The uproar emerged two weeks ago. Andrew McFadyen, whose eight-year-old son suffers from MPS, a group of rare genetic disorders caused by the absence or malfunctioning of lysosomal enzymes, grew frustrated with J&J and turned to the Internet to publicize his quest. For more than a year, he had hoped J&J would agree to work with researchers at the Mt. Sinai School of Medicine who found that a J&J drug called Elmiron may offer some hope.
His primary contact at Mt. Sinai is Calogera Simonaro, an associate professor in the Department of Genetics and Genomic Sciences, who recently co-authored a paper showing various improvements in rats given Elmiron, a J&J drug that is approved for treating interstitial cystitis, which is also known as painful bladder syndrome. The two met a few years ago when Simonaro applied for a grant from the foundation that McFadyen created to further MPS research and help his son, Isaac (see photo above).
“She met with (J&J representatives) last spring to present her data to show how the drug worked and she reported back to me that they weren’t interested,” says McFadyen, who hoped J&J would back additional studies, such as testing in larger animals. “Essentially, we were put off. The discussions were not going anywhere. Our researchers and their medical team finally held a teleconference last November, but then, there was no follow up.”
“We spent nearly a year trying to convince J&J that they should (support the MPS research at Mt. Sinai and clinical research using Elmiron). It could save the healthcare industry lots and lots of money. Right now, it can cost $500,000 to $1 million a year for enzyme replacement therapy, which is an imperfect situation,” he says. “But most important, it might increase the quality of life for the children and save a lot of lives.”
Simonaro declined to comment, other than to offer a statement in which she said “we are in discussions with potential partners who have an interest in testing (Elmiron) for MPS in a formal clinical trial setting so that the therapy can be approved and available for use by all patients.” Mt. Sinai, by the way, is obtaining intellectual property rights to use the drug for MPS treatment, according to sources.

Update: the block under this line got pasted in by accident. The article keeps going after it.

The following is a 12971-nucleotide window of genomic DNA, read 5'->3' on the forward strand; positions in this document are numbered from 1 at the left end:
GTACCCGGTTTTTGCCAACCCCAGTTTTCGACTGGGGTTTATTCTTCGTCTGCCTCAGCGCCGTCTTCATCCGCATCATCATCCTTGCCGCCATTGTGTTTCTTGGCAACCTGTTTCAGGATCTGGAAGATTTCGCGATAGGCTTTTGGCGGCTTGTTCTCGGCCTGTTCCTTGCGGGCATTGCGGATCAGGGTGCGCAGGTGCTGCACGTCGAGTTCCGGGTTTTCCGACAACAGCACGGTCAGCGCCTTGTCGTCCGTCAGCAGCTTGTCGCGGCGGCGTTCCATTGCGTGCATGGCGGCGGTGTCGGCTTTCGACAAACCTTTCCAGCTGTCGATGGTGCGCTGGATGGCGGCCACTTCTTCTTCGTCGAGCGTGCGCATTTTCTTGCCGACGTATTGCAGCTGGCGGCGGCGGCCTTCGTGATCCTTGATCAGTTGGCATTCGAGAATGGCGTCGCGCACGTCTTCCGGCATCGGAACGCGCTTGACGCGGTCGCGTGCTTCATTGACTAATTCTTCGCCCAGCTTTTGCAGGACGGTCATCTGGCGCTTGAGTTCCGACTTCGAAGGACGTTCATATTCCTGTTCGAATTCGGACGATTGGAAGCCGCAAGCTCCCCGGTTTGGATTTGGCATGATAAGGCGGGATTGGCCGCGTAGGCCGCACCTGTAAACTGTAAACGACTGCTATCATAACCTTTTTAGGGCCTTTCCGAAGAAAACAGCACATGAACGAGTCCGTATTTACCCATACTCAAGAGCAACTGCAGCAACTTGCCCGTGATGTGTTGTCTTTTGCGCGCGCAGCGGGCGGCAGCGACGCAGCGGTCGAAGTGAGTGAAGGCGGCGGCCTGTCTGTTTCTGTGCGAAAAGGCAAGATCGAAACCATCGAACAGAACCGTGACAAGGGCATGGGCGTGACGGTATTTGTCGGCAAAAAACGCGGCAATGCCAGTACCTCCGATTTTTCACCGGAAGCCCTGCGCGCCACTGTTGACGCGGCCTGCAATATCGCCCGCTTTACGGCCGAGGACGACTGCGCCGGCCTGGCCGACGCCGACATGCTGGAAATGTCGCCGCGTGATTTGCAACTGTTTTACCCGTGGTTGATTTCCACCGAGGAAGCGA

There are actually several forms of MPS, which can cause a variety of symptoms, including mental retardation, cloudy corneas, short stature, stiff joints, incontinence, speech and hearing impairment, chronic runny nose, hernia, heart disease, hyperactivity, depression, pain and a shortened life span. The disease occurs in about one in every 25,000 births, according to theInternational MPS Network.
In other words, this is a rare disease and Fadyen has openly expressed concerns that J&J was not interested in making an investment that called for pursuing years worth of costly research for a treatment for a small patient population, even though orphan drugs are increasingly commanding price tags of $250,000 or more per year for each patient (read this and this).
So last month, McFadyen reached out once again to J&J and received a reply from Steve Silber of the R&D team at Janssen, the J&J unit that sells Elmiron. Silber offered to make the drug available to McFadyen’s son on a compassionate use basis and to work with physicians on a so-called investigator-initiated study (read his letter here). McFadyen responded two ways – he wrote a harsh response that accused J&J of stalling tactics and he created a web site calledshameonjnj.com.
The web site quickly attracted attention not only among those with MPS and their family members, but people who were upset that J&J appeared unwilling to extend its largesse to others. As McFadyen viewed it, J&J was offering only his son compassionate access, which he declined to accept because he believed the health care giant should make Elmiron available to anyone who might benefit. And since J&J released its letter publicly, he placed that and his own reply on the new web site.